When I came back to Tecuanipan from Cholula that afternoon we passed by Orlando’s parents’ home for dinner. Delicious tortillas with rice, chicken and mole. The in-laws brought the tequila. As is the custom, the tequila is not rightfully the property of the ‘owner’ of the bottle. It is his or her duty to empty the bottle by sharing shots with everyone. Naturally, being the traditionalists that we are and dedicated to our quest to connect profoundly with the community, we were very intoxicated by 6:30. It was incredibly pleasant to dine with the family, to check out all of Orlando’s toys and watch his dad play with his sister. We listened to Orlando’s father recount his memories of 9/11 in New York and tell us about his trials and triumphs during his time in the US. He said that he had no interest whatsoever in returning to the States now that he has his children to consider. This was a fresh perspective from the focus on American dollars as the main means of family support.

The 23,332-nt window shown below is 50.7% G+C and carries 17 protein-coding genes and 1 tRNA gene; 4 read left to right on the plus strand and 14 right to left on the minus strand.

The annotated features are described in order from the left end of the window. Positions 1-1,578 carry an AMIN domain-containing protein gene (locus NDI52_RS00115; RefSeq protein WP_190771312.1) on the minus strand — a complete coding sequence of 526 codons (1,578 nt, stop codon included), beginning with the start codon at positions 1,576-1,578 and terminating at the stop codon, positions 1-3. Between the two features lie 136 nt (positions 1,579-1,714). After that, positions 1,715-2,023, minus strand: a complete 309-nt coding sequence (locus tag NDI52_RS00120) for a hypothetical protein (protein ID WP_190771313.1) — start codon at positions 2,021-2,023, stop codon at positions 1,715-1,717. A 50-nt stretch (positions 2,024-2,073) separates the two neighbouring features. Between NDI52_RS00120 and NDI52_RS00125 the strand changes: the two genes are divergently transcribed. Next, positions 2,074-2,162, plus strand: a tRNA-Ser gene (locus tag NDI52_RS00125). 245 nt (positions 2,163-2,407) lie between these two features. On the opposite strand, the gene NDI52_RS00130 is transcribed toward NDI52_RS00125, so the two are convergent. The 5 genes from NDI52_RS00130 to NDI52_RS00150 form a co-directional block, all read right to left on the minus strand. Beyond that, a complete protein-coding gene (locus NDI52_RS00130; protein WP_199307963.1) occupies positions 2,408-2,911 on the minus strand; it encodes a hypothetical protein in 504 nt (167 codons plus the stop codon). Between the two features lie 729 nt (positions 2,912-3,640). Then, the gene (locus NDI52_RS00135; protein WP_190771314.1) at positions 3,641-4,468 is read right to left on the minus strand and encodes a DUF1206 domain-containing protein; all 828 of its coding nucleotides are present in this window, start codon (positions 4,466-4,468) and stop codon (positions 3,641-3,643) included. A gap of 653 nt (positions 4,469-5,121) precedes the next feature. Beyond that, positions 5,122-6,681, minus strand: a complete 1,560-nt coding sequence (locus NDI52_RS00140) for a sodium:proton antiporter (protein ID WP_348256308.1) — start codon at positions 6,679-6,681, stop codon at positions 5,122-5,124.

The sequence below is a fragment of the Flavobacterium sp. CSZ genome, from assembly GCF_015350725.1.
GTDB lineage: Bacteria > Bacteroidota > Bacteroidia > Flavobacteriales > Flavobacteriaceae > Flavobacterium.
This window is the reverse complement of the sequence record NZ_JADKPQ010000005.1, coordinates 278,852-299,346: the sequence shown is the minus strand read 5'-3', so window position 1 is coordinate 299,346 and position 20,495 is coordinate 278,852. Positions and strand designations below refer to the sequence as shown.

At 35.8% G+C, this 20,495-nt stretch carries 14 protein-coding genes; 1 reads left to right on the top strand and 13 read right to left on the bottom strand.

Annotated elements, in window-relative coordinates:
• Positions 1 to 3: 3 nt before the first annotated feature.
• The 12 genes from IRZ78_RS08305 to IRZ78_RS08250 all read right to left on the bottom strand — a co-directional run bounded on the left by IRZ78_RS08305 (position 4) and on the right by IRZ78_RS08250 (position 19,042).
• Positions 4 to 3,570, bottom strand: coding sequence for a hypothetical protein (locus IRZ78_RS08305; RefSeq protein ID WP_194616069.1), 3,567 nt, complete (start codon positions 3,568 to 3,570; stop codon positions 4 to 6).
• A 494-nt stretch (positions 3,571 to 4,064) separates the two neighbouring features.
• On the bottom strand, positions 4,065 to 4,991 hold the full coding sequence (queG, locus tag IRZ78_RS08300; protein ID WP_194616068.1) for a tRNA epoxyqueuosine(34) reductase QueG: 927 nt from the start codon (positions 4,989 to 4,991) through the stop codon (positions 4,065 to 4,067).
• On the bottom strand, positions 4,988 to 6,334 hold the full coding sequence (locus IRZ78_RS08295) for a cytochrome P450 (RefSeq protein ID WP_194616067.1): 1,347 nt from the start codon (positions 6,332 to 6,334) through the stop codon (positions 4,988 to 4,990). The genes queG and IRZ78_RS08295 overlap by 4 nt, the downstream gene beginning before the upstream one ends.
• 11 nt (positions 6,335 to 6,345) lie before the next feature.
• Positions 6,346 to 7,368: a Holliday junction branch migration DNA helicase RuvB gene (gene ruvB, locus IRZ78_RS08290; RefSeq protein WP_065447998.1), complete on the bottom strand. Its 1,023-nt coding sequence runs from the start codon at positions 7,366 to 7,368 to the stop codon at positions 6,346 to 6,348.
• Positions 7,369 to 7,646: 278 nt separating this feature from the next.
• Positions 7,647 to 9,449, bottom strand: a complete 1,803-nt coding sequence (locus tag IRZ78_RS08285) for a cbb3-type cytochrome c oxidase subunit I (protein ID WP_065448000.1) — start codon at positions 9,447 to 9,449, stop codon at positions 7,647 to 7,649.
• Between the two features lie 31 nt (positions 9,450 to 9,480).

The following Tuesday evening, I stepped out of my routine again. I decided not to go to frisbee practice, but instead to stay in Tecuanipan for the festival of San Fransisco – the last day of the fair. We went to our neighbors’ for their party. As with all of the mayordomos’ gatherings, the party was open to the entire town and free dinner for everyone. As soon as we sat down with Maricela and Renato, we were served rice, chicken and mole, hot tortillas and a cold Victoria. We were simultaneously approached by two very intoxicated older women (heretofore known as the tequila ladies) with half a bottle. Same deal – they pour you a shot, they toast with you. The problem was, as this was a much bigger party than the dinner at Orlando’s house, there were many, many bottles of tequila going around.